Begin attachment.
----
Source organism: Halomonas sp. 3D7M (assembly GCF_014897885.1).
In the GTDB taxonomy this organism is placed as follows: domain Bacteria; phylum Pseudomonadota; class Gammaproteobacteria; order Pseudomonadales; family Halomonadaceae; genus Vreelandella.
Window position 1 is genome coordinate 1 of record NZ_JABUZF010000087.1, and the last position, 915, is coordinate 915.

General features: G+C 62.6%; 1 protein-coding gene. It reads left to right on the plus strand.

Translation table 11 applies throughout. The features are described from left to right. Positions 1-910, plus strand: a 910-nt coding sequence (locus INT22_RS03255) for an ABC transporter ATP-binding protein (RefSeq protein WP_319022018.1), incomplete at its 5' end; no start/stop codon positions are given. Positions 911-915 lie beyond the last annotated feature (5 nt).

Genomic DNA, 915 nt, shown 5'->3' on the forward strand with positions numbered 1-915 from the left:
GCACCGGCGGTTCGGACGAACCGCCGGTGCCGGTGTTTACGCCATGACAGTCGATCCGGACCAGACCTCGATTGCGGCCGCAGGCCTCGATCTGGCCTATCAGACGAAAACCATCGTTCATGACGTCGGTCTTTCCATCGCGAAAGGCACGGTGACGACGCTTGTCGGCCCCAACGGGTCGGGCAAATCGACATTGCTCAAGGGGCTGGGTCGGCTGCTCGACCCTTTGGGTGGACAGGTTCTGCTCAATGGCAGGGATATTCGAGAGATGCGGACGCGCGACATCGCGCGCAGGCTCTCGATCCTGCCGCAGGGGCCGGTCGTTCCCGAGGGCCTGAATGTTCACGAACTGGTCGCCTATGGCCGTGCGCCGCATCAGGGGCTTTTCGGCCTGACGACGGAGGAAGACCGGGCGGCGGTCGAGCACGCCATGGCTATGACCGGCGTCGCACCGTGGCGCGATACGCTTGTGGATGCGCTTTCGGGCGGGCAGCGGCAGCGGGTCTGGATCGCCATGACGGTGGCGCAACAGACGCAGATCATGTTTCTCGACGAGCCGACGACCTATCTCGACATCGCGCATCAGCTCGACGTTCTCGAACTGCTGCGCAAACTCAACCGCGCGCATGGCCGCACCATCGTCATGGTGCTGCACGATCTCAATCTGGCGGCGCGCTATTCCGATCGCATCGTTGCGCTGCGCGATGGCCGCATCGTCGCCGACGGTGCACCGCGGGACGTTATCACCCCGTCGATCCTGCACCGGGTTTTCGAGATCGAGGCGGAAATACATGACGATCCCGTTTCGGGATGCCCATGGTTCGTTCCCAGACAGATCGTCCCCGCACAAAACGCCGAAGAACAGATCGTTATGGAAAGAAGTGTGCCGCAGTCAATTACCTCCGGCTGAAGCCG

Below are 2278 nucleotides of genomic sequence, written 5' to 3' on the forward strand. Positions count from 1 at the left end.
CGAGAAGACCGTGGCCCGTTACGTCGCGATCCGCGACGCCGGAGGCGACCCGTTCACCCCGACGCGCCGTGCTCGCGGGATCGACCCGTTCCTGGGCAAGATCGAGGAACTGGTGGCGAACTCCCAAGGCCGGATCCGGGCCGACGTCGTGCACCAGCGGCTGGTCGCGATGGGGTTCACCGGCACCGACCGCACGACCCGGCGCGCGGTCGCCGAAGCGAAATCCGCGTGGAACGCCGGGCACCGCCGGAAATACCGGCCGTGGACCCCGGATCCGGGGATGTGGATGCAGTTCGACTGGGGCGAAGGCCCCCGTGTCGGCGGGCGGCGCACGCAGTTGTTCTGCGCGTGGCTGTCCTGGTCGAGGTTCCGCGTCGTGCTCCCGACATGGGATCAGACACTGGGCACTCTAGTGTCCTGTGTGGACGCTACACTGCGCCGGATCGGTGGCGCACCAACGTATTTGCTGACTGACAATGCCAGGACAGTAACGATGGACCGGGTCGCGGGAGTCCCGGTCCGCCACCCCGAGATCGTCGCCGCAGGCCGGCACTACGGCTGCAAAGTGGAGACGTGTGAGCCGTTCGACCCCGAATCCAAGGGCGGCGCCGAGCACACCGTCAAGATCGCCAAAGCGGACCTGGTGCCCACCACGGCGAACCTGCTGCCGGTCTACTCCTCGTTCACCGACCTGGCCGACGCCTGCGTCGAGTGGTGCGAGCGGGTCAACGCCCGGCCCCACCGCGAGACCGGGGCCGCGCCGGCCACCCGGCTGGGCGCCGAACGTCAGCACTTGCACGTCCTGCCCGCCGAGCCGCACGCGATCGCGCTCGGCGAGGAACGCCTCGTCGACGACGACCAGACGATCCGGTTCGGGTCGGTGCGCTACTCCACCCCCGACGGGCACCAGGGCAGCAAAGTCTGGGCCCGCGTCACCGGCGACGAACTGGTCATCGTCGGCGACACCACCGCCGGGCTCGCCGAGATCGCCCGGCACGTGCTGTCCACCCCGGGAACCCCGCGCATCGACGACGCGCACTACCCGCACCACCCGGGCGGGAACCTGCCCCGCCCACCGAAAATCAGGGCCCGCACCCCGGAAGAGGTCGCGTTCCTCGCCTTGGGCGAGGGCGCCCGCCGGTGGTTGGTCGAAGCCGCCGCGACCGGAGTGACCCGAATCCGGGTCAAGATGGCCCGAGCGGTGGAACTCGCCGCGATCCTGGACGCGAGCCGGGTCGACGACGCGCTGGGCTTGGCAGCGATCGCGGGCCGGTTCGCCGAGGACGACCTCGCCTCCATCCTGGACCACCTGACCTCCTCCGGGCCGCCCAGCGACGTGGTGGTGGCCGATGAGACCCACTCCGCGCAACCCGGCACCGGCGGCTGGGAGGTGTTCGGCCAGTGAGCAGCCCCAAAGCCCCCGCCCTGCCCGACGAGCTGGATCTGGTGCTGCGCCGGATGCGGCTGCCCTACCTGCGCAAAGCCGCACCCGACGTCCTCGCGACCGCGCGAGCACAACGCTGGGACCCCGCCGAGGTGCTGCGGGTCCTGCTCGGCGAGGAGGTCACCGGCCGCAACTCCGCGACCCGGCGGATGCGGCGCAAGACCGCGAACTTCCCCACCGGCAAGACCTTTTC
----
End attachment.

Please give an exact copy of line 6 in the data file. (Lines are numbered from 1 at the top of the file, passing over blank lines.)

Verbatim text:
Genomic DNA, 915 nt, shown 5'->3' on the forward strand with positions numbered 1-915 from the left: